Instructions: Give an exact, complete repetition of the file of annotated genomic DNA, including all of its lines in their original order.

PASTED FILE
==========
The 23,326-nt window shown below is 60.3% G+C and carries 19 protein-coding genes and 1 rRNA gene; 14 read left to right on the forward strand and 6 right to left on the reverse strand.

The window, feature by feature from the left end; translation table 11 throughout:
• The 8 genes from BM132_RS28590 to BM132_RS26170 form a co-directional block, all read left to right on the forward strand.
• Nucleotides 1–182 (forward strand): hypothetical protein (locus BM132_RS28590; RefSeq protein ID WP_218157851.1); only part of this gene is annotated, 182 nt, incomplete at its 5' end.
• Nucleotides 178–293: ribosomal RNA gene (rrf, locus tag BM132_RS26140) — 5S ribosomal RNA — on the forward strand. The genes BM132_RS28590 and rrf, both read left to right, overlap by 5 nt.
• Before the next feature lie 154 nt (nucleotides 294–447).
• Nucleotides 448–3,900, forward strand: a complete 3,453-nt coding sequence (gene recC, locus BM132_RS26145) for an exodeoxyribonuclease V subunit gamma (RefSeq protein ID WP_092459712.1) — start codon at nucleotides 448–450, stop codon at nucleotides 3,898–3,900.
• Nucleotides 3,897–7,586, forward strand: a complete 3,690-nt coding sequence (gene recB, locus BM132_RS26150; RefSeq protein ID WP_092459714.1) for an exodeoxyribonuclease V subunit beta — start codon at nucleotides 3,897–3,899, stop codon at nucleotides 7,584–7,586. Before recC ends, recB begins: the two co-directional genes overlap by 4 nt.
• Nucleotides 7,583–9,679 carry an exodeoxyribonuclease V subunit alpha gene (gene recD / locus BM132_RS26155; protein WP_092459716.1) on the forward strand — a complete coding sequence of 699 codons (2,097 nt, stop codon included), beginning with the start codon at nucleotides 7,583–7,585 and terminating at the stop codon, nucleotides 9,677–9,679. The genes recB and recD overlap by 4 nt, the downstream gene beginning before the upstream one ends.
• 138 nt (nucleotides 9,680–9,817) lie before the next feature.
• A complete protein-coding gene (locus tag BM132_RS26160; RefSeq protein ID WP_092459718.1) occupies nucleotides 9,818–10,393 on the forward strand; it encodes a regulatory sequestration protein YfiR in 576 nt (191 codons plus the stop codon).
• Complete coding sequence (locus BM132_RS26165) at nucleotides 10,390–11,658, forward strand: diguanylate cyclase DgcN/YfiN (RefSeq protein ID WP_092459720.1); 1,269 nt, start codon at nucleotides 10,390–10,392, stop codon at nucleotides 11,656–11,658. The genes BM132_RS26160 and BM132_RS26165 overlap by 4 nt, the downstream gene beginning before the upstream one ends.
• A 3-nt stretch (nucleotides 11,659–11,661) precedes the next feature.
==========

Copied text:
The 23,326-nt window shown below is 60.3% G+C and carries 19 protein-coding genes and 1 rRNA gene; 14 read left to right on the forward strand and 6 right to left on the reverse strand.

The window, feature by feature from the left end; translation table 11 throughout:
• The 8 genes from BM132_RS28590 to BM132_RS26170 form a co-directional block, all read left to right on the forward strand.
• Nucleotides 1–182 (forward strand): hypothetical protein (locus BM132_RS28590; RefSeq protein ID WP_218157851.1); only part of this gene is annotated, 182 nt, incomplete at its 5' end.
• Nucleotides 178–293: ribosomal RNA gene (rrf, locus tag BM132_RS26140) — 5S ribosomal RNA — on the forward strand. The genes BM132_RS28590 and rrf, both read left to right, overlap by 5 nt.
• Before the next feature lie 154 nt (nucleotides 294–447).
• Nucleotides 448–3,900, forward strand: a complete 3,453-nt coding sequence (gene recC, locus BM132_RS26145) for an exodeoxyribonuclease V subunit gamma (RefSeq protein ID WP_092459712.1) — start codon at nucleotides 448–450, stop codon at nucleotides 3,898–3,900.
• Nucleotides 3,897–7,586, forward strand: a complete 3,690-nt coding sequence (gene recB, locus BM132_RS26150; RefSeq protein ID WP_092459714.1) for an exodeoxyribonuclease V subunit beta — start codon at nucleotides 3,897–3,899, stop codon at nucleotides 7,584–7,586. Before recC ends, recB begins: the two co-directional genes overlap by 4 nt.
• Nucleotides 7,583–9,679 carry an exodeoxyribonuclease V subunit alpha gene (gene recD / locus BM132_RS26155; protein WP_092459716.1) on the forward strand — a complete coding sequence of 699 codons (2,097 nt, stop codon included), beginning with the start codon at nucleotides 7,583–7,585 and terminating at the stop codon, nucleotides 9,677–9,679. The genes recB and recD overlap by 4 nt, the downstream gene beginning before the upstream one ends.
• 138 nt (nucleotides 9,680–9,817) lie before the next feature.
• A complete protein-coding gene (locus tag BM132_RS26160; RefSeq protein ID WP_092459718.1) occupies nucleotides 9,818–10,393 on the forward strand; it encodes a regulatory sequestration protein YfiR in 576 nt (191 codons plus the stop codon).
• Complete coding sequence (locus BM132_RS26165) at nucleotides 10,390–11,658, forward strand: diguanylate cyclase DgcN/YfiN (RefSeq protein ID WP_092459720.1); 1,269 nt, start codon at nucleotides 10,390–10,392, stop codon at nucleotides 11,656–11,658. The genes BM132_RS26160 and BM132_RS26165 overlap by 4 nt, the downstream gene beginning before the upstream one ends.
• A 3-nt stretch (nucleotides 11,659–11,661) precedes the next feature.